BURLINGTON, Vt., Nov. 1 – A United Nations panel on Sunday is set to issue a major report detailing what a draft called “the likelihood of severe, pervasive and irreversible impacts” of global warming.
U.S. Sen. Bernie Sanders (I-Vt.) said the new report from the U.N. Intergovernmental Panel on Climate Change is expected to make the strongest case yet for decisive action to curb greenhouse gas emissions.
“The scientific community across the world is sounding the alarm. Climate change is real and it will have devastating consequences around the globe unless we act boldly and decisively,” said Sanders, a member of the Senate environment and energy committees.
The latest U.N. report is expected to provide a foundation for international climate negotiations next year in Paris. The report will integrate findings based on more than 30,000 scientific papers on climate change and climate science that already have shown that human activity – particularly burning fossil fuels – is the main cause of climate change.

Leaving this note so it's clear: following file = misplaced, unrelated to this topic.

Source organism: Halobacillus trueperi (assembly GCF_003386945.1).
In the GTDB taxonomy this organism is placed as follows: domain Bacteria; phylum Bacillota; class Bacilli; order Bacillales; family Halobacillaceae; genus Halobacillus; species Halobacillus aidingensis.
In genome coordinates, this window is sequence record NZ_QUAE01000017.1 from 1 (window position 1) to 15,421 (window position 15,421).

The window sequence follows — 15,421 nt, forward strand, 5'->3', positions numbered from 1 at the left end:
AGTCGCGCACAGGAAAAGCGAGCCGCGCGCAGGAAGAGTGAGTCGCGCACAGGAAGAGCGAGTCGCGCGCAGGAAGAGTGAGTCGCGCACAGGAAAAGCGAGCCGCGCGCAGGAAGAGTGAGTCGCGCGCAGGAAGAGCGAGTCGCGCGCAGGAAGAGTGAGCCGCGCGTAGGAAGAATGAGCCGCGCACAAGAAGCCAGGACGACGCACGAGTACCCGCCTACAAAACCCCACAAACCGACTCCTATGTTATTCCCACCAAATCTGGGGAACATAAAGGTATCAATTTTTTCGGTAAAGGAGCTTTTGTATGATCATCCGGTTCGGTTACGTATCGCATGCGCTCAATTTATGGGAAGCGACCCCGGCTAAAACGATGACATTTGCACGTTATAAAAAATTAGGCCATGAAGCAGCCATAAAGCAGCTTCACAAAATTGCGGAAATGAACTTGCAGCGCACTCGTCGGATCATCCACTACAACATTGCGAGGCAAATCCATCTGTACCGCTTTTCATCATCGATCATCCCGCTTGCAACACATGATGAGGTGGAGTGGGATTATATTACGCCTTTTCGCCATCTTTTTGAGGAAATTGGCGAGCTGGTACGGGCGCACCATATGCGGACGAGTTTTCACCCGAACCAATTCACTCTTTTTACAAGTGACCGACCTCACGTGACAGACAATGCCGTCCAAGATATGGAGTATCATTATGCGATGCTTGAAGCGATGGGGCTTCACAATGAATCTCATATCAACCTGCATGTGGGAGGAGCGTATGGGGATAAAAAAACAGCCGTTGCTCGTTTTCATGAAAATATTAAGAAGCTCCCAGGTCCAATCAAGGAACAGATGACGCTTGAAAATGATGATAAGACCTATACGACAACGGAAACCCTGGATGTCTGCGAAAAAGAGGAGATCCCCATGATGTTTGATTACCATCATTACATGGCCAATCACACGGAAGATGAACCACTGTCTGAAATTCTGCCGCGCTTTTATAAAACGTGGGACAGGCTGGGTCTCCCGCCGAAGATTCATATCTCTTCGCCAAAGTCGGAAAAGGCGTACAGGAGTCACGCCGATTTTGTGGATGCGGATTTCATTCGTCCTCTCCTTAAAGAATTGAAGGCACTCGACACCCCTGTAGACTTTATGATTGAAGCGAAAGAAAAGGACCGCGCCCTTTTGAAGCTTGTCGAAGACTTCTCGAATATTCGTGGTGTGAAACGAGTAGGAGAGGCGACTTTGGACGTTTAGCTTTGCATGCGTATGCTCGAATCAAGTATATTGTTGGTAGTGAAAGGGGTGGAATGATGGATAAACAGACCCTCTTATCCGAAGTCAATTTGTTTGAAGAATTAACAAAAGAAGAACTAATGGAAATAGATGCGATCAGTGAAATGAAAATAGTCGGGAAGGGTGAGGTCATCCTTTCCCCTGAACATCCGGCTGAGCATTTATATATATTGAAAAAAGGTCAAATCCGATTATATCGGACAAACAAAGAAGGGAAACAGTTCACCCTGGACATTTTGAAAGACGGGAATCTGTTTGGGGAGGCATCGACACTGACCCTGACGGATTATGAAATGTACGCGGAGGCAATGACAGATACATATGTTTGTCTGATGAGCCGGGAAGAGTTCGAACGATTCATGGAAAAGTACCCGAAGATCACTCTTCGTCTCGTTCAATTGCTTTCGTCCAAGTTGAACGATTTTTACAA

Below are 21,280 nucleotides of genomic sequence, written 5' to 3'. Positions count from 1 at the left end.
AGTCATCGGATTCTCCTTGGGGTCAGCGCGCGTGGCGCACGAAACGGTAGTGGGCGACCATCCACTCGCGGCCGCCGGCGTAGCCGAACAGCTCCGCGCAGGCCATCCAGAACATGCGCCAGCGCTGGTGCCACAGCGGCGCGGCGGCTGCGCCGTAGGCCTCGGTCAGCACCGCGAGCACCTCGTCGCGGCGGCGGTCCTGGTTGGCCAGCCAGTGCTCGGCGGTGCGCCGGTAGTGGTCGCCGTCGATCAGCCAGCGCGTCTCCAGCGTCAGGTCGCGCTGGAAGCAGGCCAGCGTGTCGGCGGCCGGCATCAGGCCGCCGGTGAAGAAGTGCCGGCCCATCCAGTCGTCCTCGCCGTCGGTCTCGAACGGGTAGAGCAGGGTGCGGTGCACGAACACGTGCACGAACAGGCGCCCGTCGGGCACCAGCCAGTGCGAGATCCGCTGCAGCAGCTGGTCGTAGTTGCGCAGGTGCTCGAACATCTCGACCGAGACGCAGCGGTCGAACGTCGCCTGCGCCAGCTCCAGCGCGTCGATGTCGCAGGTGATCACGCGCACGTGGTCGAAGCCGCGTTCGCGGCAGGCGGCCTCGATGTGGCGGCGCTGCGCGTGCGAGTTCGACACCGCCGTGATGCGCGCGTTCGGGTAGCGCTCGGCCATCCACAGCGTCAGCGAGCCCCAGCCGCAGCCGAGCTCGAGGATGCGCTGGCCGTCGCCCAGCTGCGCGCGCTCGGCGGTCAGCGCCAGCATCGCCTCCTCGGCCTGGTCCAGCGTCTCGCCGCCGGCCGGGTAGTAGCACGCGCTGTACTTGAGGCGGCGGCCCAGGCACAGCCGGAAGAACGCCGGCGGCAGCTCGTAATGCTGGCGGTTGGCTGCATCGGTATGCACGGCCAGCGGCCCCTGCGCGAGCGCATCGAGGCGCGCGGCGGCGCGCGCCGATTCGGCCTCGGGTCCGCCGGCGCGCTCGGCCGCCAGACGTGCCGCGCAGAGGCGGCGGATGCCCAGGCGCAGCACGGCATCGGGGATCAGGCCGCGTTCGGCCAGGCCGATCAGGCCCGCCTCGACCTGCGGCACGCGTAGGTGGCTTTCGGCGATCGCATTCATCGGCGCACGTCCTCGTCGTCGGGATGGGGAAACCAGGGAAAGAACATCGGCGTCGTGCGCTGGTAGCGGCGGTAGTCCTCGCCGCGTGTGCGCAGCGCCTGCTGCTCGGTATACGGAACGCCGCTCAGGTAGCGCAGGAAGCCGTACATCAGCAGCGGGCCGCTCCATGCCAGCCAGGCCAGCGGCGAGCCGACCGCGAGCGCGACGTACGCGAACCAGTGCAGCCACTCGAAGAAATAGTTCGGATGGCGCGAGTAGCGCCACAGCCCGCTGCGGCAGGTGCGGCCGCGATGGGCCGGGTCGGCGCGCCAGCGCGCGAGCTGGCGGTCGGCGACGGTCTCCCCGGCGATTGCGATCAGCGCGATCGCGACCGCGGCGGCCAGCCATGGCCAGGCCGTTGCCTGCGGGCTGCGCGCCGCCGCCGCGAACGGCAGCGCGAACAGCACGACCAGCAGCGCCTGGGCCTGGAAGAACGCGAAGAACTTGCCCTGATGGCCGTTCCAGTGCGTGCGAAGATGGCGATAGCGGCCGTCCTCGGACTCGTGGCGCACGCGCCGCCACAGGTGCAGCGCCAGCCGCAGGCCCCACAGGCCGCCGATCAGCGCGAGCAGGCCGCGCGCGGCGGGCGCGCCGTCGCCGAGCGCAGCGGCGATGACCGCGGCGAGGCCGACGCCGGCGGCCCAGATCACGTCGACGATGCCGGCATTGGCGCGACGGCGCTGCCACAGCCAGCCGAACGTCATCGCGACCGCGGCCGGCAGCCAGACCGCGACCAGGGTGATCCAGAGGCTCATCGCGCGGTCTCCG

Scientists also say warming could exceed 10 degrees Fahrenheit in the United States by the end of this century. Vermont’s temperatures are projected to rise by roughly 3 degrees by 2050.
Sanders has proposed a fee on carbon and methane emissions. The measure is cosponsored by Sen. Barbara Boxer (D-Calif.), chairman of the Senate Environment and Public Works Committee. Their bill would help create millions of jobs transforming the U.S. energy system away from fossil fuels to sustainable energy sources such as wind, solar, geothermal and biomass. Another Sanders bill would end tax breaks and subsidies for oil and coal companies. A companion measure in the House is sponsored by Rep. Keith Ellison (D-Minn.).
Both ideas are backed by scientists and leading economists but blocked by Republicans in Congress. “Many Republicans now respond to the crisis of climate change by saying they are not scientists and therefore have no opinion,” Sanders said. “Well, most of them are not doctors but they respect doctors’ opinions on cancer and heart disease. Most of them are not generals but they respect the opinions of our military leaders. It’s time for them to respect the views of the scientific community on climate change.”
To read more about the Sanders-Boxer legislation, click here.
To read more about the Sanders-Ellison legislation, click here.
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